Summary: Scott’s whole world is focussed on competing in the Tourist Trophy on the Isle of Man. Being invited to even compete was a challenge, but the most difficult part was losing his father to a random motorcycle accident before the big trip. Supported by his best friend Neil, he continues to pursue his dream, making new friends and allies along the way. But when the unthinkable happens, Scott is forced to reconsider things as his plans fall apart. Somehow he has to find a way to pick himself up again, and find the courage to accomplish his goals and take the ride of his life, with help from some very loyal friends.
Number of Pages: 262
Age Range: 15-17
Review: Incredibly well-researched and detailed, TT: Full Throttle by Nicole Winters opens up the world of motorcycle racing for her readers. I’ve never been on a motorcycle in my life, but Winters’ writing helped me to see the appeal, and fostered in me respect for the people who compete in the Tourist Trophy. I identified with the athletic aspect of it all, pushing yourself beyond your limits to achieve something incredible.
In the midst of the action, Winters has some great characters. My favourite was Neil because right from the start he was thoughtful and always seemed to be taking care of others before himself. You can imagine how upset I was when things transpired the way they did, and even though I knew it was wrong, I kind of agreed with Dean when he blamed Neil’s girlfriend.
I liked the sub-plot of women in the motorcycling world with the fabulous character of Mags and the acknowledgement of how few female competitors there were. When I saw Winters’ picture on her website and truly realised just how much research she had done to create such a vivid portrayal of the Isle of Man Tourist Trophy, I wondered if she ever thought she might like to compete herself.
When it comes to the race itself, I loved that Winters’ writing mixed the believable with a little bit of fantasy. Would a major champion of the TT take the time to show Scott the course? Maybe not. But I liked that it wasn’t an unbelievable, newcomer to what seems like the most dangerous race in the world, takes first prize kind of deal. The best part is that the TT is real, and Winters is actually attending it right now to research another book. Can’t wait to see what she comes up with.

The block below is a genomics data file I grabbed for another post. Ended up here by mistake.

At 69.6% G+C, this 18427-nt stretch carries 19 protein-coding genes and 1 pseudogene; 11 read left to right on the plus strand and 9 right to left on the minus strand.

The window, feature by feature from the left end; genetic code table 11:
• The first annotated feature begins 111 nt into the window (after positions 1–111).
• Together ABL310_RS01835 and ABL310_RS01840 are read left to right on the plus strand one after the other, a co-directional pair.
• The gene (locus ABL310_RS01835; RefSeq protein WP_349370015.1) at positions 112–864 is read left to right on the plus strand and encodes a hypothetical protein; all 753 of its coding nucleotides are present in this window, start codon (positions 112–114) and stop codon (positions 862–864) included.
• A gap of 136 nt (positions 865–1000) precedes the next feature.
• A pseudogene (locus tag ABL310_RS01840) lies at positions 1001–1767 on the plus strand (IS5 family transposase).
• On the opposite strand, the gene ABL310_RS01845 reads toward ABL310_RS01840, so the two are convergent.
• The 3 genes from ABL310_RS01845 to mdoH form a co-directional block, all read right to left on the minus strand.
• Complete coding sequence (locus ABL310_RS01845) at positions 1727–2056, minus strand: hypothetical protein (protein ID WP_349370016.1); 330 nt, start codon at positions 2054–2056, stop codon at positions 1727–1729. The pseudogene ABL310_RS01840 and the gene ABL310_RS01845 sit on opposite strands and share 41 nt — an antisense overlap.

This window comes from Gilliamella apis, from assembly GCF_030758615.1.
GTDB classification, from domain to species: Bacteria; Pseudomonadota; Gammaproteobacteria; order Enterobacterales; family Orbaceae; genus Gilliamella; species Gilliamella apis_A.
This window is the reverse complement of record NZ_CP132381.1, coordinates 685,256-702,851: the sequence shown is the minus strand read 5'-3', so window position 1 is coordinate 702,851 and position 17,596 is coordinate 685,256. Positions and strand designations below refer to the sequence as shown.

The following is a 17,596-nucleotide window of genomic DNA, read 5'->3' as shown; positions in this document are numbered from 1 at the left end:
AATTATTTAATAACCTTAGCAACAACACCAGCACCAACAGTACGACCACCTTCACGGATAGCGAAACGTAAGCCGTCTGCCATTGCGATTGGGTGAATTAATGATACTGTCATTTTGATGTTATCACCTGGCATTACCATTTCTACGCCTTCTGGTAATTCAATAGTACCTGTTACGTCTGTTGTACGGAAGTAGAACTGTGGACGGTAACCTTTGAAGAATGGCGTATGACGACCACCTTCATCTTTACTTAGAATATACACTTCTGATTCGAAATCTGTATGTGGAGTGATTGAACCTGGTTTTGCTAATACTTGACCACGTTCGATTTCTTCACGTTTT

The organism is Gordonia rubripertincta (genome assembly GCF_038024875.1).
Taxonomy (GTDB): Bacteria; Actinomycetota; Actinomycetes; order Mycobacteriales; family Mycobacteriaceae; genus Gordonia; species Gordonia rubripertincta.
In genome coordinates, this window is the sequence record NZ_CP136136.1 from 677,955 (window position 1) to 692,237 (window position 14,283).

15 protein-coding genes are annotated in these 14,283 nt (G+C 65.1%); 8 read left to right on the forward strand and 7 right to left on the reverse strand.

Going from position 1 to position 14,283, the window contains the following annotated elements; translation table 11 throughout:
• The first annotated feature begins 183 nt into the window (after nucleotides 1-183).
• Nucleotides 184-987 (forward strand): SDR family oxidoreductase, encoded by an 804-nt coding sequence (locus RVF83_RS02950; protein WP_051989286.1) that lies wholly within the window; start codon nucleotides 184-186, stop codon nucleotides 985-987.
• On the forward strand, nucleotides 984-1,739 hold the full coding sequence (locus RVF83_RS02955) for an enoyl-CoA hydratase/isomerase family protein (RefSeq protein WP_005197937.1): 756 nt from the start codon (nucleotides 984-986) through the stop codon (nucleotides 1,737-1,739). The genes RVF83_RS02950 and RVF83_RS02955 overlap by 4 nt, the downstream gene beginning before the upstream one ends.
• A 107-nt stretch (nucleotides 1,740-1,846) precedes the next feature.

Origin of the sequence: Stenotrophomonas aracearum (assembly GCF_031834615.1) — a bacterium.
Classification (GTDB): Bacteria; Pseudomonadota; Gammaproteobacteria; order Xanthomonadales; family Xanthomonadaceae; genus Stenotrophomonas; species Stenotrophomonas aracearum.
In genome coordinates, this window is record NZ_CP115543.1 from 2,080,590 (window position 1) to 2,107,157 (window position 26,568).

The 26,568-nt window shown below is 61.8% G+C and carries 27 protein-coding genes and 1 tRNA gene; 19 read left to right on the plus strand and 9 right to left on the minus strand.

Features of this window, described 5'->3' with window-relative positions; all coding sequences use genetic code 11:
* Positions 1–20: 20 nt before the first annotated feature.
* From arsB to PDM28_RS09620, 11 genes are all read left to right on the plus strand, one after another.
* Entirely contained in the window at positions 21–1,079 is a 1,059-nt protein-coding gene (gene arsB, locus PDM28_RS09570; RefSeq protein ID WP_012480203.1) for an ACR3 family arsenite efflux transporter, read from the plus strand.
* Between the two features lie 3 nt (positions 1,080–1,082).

Scott, the main character, is actually twenty-two in the book, but he seems more like a sixteen year-old. This makes TT: Full Throttle a great book for reluctant readers, because along with Scott’s determination and the fast-paced world of racing it is an involving, relatable read.
“I rush him, but Neil gets in there first. He’s half a foot taller than Dean and has a couple of inches on me, so he made a dividing wall. ‘Guys, guys,’ he says and holds his hands to his sides, palms facing out in a move we call his Jesus Christ peace pose because he once played him in an Easter crucifixion re-enactment.” – Scott from TT: Full Throttle by Nicole Winters, pages 10-11
“Cathy throws her arms around Neil’s neck, pouts, and looks mock-sad and worried. God, if my girlfriend gave me that look before a race, I’d tell her not to come. I don’t need a snapshot of that branded inside my skull. She follows it up with a big, sloppy kiss and a full-body hug. I think some girls are into guys like us because of the whole speed-danger thing, which you’d probably agree is friggin’ awesome because it gets you laid, but when you think about it, on an extreme level, girls being turned on because we play with danger is kind of creepy. I watched my dad get dumped by a woman just because he wasn’t having a good race year. You also don’t want to date a woman who hates that you ride either. Before a big race you’re mentally and physically trying to peak, and the last thing you need is her going on about how dangerous bikes are. The key is to find someone who doesn’t hate it, but isn’t trying to climb the leader-board, or is obsessed with only dating number one.” – Scott from TT: Full Throttle by Nicole Winters, pages 45-46
“‘Does he blame himself for what happened to my dad? Because he shouldn’t. It wasn’t his fault. The investigation concluding that it was neither driver nor mechanical error, but a sudden failure that happened without warning.’
She takes both of my hands in hers. ‘Have you told him that? Maybe you should. He’s never outright said it, but …’ Her voice trails off.
It all makes sense now, why he never comes around and why he can’t look me in the eye. He thinks he killed his best friend. I sigh, thinking about the burden he must be carrying.” – Conversation between Scott and Mags from TT: Full Throttle by Nicole Winters, pages 256-257